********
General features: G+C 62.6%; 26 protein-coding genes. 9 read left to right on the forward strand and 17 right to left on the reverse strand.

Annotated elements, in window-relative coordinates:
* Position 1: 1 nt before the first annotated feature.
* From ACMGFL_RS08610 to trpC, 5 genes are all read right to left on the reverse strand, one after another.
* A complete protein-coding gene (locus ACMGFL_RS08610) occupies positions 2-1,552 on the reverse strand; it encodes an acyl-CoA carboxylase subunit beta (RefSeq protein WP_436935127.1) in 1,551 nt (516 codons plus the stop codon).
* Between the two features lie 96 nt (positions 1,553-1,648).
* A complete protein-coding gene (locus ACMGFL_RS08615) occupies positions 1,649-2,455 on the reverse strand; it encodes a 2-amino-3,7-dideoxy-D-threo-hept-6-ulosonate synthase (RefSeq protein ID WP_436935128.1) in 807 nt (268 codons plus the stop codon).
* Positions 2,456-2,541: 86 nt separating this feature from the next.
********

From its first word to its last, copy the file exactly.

General features: G+C 62.6%; 26 protein-coding genes. 9 read left to right on the forward strand and 17 right to left on the reverse strand.

Annotated elements, in window-relative coordinates:
* Position 1: 1 nt before the first annotated feature.
* From ACMGFL_RS08610 to trpC, 5 genes are all read right to left on the reverse strand, one after another.
* A complete protein-coding gene (locus ACMGFL_RS08610) occupies positions 2-1,552 on the reverse strand; it encodes an acyl-CoA carboxylase subunit beta (RefSeq protein WP_436935127.1) in 1,551 nt (516 codons plus the stop codon).
* Between the two features lie 96 nt (positions 1,553-1,648).
* A complete protein-coding gene (locus ACMGFL_RS08615) occupies positions 1,649-2,455 on the reverse strand; it encodes a 2-amino-3,7-dideoxy-D-threo-hept-6-ulosonate synthase (RefSeq protein ID WP_436935128.1) in 807 nt (268 codons plus the stop codon).
* Positions 2,456-2,541: 86 nt separating this feature from the next.